The Sharpest Pictures Come from the Sharpest Apertures

Maybe you've learned that closing down the camera's lens aperture can help make your entire photo sharp. But sometimes using an aperture of f/22 actually isn't necessary for a crisp image.

An aperture of  f/16 was necessary to keep the foreground ice
and background mountain both sharp.

Due to engineering limitations and the physics of light, your lens's sharpest aperture is usually the setting two full stops from wide open. If your lens's maximum aperture is f/2.8, then the sharpest aperture is f/5.6. If your lens's widest opening is f/5.6, then the sharpest aperture is f/11.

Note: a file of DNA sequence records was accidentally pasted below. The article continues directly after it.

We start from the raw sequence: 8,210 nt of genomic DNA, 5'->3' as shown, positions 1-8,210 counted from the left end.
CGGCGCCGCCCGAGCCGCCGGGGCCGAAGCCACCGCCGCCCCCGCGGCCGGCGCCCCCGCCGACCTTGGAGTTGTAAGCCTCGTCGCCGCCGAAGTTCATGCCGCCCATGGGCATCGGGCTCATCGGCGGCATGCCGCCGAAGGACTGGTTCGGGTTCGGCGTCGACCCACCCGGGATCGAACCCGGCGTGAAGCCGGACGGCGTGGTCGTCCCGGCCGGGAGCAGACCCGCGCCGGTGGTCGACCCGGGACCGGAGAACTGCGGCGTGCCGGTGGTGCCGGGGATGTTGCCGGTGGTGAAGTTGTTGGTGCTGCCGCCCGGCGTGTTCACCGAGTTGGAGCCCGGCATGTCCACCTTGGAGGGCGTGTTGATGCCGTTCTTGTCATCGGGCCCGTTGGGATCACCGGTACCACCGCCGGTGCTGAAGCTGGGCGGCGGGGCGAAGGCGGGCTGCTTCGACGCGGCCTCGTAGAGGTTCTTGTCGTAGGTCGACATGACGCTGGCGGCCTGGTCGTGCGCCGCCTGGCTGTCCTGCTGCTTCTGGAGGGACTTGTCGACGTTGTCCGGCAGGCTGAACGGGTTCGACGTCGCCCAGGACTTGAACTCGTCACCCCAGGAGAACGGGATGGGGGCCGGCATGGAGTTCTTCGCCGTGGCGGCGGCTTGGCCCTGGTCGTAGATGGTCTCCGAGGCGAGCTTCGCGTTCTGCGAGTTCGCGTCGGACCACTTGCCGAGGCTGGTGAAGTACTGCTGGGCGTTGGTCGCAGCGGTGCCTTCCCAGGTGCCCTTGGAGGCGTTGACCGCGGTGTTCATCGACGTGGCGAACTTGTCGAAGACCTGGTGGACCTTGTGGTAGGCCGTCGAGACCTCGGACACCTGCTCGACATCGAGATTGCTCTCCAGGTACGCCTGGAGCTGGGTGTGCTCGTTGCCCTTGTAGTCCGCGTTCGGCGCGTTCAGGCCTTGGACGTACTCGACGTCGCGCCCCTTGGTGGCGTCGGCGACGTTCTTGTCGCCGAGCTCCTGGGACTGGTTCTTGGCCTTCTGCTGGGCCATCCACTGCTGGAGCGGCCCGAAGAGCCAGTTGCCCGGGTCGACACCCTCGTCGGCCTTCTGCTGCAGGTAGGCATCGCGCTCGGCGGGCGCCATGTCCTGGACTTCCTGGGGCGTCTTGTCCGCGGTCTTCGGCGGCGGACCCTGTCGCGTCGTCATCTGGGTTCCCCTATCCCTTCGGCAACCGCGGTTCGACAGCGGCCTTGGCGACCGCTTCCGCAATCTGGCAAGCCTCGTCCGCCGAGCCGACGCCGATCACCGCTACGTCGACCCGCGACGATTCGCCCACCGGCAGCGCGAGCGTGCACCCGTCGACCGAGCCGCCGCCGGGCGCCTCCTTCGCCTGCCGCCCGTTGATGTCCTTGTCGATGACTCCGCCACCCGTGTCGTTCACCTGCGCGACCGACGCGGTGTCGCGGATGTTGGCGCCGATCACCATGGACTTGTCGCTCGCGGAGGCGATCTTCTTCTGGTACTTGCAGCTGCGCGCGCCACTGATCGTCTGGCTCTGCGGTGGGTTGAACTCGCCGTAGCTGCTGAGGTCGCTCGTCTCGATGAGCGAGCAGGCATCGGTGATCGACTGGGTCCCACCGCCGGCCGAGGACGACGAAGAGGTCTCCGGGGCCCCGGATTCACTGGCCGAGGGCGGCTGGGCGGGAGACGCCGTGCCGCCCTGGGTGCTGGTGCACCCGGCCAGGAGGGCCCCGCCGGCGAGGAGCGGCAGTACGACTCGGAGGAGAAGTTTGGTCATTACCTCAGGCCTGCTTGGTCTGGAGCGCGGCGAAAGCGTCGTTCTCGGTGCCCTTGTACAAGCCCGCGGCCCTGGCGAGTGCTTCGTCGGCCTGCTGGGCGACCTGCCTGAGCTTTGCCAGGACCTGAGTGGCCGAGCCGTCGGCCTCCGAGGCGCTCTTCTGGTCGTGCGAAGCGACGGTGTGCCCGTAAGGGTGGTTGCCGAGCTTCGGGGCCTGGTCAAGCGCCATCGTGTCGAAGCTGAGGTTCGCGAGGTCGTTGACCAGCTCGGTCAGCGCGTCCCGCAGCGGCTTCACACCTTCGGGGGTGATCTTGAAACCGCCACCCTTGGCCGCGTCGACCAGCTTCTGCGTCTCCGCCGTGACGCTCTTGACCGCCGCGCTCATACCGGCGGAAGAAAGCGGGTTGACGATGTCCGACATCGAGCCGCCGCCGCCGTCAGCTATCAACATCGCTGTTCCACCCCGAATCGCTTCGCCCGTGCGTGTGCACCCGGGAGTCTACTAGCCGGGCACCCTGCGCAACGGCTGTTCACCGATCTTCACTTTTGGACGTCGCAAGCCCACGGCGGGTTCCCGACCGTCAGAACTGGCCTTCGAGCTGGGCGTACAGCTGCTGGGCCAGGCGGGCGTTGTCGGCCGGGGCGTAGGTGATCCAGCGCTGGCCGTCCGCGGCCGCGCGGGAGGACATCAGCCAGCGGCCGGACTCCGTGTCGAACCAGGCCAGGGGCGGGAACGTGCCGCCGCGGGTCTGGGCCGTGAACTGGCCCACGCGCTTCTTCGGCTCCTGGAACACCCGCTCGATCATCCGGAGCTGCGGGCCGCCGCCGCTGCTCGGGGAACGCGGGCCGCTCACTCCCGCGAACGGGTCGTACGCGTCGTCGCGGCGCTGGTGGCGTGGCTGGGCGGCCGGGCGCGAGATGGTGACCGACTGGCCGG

If your scene is all the same distance from the camera, without both near and far objects, then using the sharpest aperture gives you the sharpest results.

Because these snowy pines are all the same distance from the camera,
an aperture of f/8 was sufficient to keep them sharp.

Learn how and why to change the lens aperture in Getting to Know Your Digital SLR Camera which meets Saturday, November 18, in Missoula, Montana, at the Lifelong Learning Center. Click here to register.